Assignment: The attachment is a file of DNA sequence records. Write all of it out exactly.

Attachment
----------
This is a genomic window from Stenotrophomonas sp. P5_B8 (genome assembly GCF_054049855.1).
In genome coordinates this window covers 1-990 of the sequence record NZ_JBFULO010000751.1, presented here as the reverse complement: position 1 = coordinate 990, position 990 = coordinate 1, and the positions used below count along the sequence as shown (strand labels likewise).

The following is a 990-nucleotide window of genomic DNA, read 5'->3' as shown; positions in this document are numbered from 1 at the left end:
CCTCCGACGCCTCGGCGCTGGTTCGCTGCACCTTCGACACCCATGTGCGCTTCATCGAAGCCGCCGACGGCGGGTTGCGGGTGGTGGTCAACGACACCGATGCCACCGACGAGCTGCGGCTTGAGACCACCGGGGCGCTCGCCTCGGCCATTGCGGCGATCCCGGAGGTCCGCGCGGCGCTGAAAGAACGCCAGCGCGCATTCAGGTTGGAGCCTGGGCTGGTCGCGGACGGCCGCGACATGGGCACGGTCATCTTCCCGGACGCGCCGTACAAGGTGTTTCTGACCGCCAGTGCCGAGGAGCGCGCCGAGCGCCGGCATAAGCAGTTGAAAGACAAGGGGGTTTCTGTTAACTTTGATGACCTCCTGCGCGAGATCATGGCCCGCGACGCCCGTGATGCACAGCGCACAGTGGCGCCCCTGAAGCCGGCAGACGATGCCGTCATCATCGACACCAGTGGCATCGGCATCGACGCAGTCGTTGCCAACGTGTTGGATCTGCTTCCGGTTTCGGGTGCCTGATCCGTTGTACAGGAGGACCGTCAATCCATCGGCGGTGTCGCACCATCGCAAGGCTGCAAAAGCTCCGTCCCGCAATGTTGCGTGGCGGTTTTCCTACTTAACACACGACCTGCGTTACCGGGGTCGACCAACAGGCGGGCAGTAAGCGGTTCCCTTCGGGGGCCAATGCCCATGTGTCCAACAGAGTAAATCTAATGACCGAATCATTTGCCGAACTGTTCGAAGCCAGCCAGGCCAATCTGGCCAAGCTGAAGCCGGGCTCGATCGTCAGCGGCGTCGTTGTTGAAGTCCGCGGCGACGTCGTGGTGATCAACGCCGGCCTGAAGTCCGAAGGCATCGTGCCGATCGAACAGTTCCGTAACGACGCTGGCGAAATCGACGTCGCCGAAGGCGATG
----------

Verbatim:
This is a genomic window from Stenotrophomonas sp. P5_B8 (genome assembly GCF_054049855.1).
In genome coordinates this window covers 1-990 of the sequence record NZ_JBFULO010000751.1, presented here as the reverse complement: position 1 = coordinate 990, position 990 = coordinate 1, and the positions used below count along the sequence as shown (strand labels likewise).

The following is a 990-nucleotide window of genomic DNA, read 5'->3' as shown; positions in this document are numbered from 1 at the left end:
CCTCCGACGCCTCGGCGCTGGTTCGCTGCACCTTCGACACCCATGTGCGCTTCATCGAAGCCGCCGACGGCGGGTTGCGGGTGGTGGTCAACGACACCGATGCCACCGACGAGCTGCGGCTTGAGACCACCGGGGCGCTCGCCTCGGCCATTGCGGCGATCCCGGAGGTCCGCGCGGCGCTGAAAGAACGCCAGCGCGCATTCAGGTTGGAGCCTGGGCTGGTCGCGGACGGCCGCGACATGGGCACGGTCATCTTCCCGGACGCGCCGTACAAGGTGTTTCTGACCGCCAGTGCCGAGGAGCGCGCCGAGCGCCGGCATAAGCAGTTGAAAGACAAGGGGGTTTCTGTTAACTTTGATGACCTCCTGCGCGAGATCATGGCCCGCGACGCCCGTGATGCACAGCGCACAGTGGCGCCCCTGAAGCCGGCAGACGATGCCGTCATCATCGACACCAGTGGCATCGGCATCGACGCAGTCGTTGCCAACGTGTTGGATCTGCTTCCGGTTTCGGGTGCCTGATCCGTTGTACAGGAGGACCGTCAATCCATCGGCGGTGTCGCACCATCGCAAGGCTGCAAAAGCTCCGTCCCGCAATGTTGCGTGGCGGTTTTCCTACTTAACACACGACCTGCGTTACCGGGGTCGACCAACAGGCGGGCAGTAAGCGGTTCCCTTCGGGGGCCAATGCCCATGTGTCCAACAGAGTAAATCTAATGACCGAATCATTTGCCGAACTGTTCGAAGCCAGCCAGGCCAATCTGGCCAAGCTGAAGCCGGGCTCGATCGTCAGCGGCGTCGTTGTTGAAGTCCGCGGCGACGTCGTGGTGATCAACGCCGGCCTGAAGTCCGAAGGCATCGTGCCGATCGAACAGTTCCGTAACGACGCTGGCGAAATCGACGTCGCCGAAGGCGATG